The Creative Writing MA course offers you the chance to follow one of three pathways, all distinct but all containing common elements: Fiction Writing; Poetry Writing; and Poetic Practice.
The first two of these options are designed to encourage you to develop and reflect on your work as a creative writer, in the context of contemporary and well-established literatures. Whether you choose the Fiction or the Poetry strand, you will be expected to make the most of your existing experience, but also to discover ways of going beyond the merely personal, and writing with an engaged sense of society. At the same time as you learn to stretch your imagination, you will also be encouraged to develop your technical and analytic skills, and in the process to sharpen you self-criticism. The pathway in Poetry focuses on innovative forms of expressions across many media, including sound, film installation and architecture.
All three Creative Writing pathways are taught in Bedford Square, in the heart of London’s Bloomsbury, in a building which is adjacent to the facilities of the University of London. The Fiction and Poetry pathways have now been running for nearly a decade, and have achieved an extremely high reputation. Many of our graduates have gone on to publish collections of poems, novels and short stories, and also to win awards. In 2012 alone, four of our graduates published their first novels, and one of our poets her first full collection.
It is unfortunately not possible to switch from one pathway to another in mid-course, or to mix and match. However, the MA may be studied full-time or part-time.
- Distinguished writers, including Giles Foden, Susanna Jones, Ben Markovits and Jo Shapcott, contribute to teaching on this course.
- You will benefit from small workshops in poetry and fiction writing of no more than ten people.
- Since launching in 2004 the course has produced many successfully published authors including Tahmima Anam, Adam O'Riordan, Sam Riviere and Kate Williams.
- You will make important contacts through guest lectures by leading figures in the industry.
- All teaching is done in central London, at premises in Bedford Square and Gower Street.
Department research and industry highlights
In the most recent RAE (2008), 90% of the work submitted by the department was judged to be of international standard with 30% assessed as world-leading (4*), 35% as internationally excellent (3*) and 25% as internationally recognised (2*). The department’s performance, in terms of 4* and 3* results, was ranked 11th equal. Overall, the department was ranked one of the top three English departments in London.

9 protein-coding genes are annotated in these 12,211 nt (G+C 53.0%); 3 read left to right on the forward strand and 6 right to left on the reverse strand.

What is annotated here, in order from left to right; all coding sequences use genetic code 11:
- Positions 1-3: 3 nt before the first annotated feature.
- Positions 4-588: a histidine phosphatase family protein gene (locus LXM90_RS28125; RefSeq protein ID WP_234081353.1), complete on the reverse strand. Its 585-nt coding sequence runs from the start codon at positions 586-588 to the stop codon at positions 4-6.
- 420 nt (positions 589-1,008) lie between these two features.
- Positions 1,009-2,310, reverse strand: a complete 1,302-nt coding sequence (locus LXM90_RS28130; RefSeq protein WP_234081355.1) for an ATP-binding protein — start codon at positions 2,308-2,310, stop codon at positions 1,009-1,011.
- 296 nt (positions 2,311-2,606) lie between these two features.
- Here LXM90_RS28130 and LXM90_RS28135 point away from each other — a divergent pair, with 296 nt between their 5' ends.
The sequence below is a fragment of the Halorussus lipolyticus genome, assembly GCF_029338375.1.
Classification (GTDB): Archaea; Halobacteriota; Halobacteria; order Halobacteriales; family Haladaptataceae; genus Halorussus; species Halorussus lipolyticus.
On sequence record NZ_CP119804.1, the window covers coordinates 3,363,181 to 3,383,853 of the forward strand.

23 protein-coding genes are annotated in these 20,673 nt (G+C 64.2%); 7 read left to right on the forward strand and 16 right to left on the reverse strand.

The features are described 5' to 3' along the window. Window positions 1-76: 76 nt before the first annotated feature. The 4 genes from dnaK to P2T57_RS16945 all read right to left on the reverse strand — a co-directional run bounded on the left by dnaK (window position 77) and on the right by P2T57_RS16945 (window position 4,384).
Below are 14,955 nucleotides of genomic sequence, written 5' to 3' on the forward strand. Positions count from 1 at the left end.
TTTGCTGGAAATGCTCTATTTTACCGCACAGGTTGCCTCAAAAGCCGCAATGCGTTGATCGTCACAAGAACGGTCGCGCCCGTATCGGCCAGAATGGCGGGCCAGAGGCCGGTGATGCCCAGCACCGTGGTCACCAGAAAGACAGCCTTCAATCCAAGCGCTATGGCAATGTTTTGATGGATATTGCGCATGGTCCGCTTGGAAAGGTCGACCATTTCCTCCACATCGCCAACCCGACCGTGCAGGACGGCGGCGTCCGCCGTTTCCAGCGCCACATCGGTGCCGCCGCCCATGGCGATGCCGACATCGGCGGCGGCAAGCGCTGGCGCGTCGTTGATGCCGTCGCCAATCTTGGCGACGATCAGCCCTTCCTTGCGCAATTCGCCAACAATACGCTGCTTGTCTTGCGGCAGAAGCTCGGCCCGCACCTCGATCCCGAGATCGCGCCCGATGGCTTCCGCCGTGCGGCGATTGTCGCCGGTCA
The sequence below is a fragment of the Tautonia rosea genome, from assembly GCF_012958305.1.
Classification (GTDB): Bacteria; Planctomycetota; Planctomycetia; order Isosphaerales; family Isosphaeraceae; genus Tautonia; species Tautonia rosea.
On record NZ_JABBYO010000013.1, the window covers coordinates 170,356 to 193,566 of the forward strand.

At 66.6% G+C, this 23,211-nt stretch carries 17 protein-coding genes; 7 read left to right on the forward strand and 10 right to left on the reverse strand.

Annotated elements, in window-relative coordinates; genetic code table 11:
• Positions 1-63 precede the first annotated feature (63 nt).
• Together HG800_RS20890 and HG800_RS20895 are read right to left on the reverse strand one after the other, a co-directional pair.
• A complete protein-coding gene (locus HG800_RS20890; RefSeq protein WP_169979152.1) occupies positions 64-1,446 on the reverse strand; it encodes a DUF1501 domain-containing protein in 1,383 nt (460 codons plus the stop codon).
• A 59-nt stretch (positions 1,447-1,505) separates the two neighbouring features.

We have particular strengths in the following research areas: - Medieval Studies - Shakespeare and the Renaissance - 17th and 18th Century Literature and Culture - 19th Century Literature - 20th Century Literature and Theory - Postcolonialism - Creative Writing and Practice-based Research.
Course content and structure
In the Autumn and Spring terms, you will meet for a three-hour workshop and a one-and-a-half-hour critical class each week.
Core course units: - Fiction or Poetry This is a weekly three-hour workshop,in either fiction or poetry writing, in which your work is discussed, and critical skills are developed. You will be involved in the regular production of new work for this unit.
- Practical Work Project You will undertake a major writing project (under supervision) and produce a critical and/or theoretical piece of writing reflecting on your work.
- Supplementary Discourses: Core Course This is a weekly seminar in the Autumn Term. It involves critical and theoretical reading designed to supply you with appropriate critical and theoretical discourse for discussing your own work and others.
- Reading as a Writer This is a weekly seminar in the Spring Term. You will read a selection of contemporary fiction and poetry from the perspective of a writer.
- Dissertation You are required to produce a major critical and/or theoretical dissertation relating to your literary interests and your Practical Work Project, under supervision.
On completion of the course graduates will have:
- developed the ability to experiment in their writing and discover new things - become more ambitious and perceptive about their own work - broadened their appreciation of traditional and contemporary work, and extended their powers of communication - a greater knowledge of shaping their work for publication.
At the beginning of the Spring term fiction writers will submit a 5,000-word piece of work and poets a portfolio of 12 pages. In addition, they will submit a 3,000-4,000 word essay arising from their work in Supplementary Discourses. They will be given feedback and then, at the beginning of the Summer term, resubmit improved versions together with a second piece of creative work, and a second essay in relation to Reading as a Writer. Part-time students hand their work in at the end of the relevant term instead of the beginning.
At the end of the course fiction students will submit a 15,000 word piece of work and poets a portfolio of 24 pages. In addition, students will write a dissertation of 10-12,000 words, relating to their creative work and to their wider literary interests, to be submitted with the portfolio. Part-time students will make these final submissions at the end of their second year.
Employability & career opportunities
A number of our Creative Writing students have become published authors or found work in publishing and allied professions. In addition, the Department has an impressive record for placing graduates in academic jobs; recently they have secured positions at the Universities of Edinburgh, Sussex and Leeds, Shakespeare’s Globe Theatre and the National University of Ireland.
The course also prepares graduates for successful careers in a variety of other fields, such as publishing, teaching, writing and journalism, administration and marketing.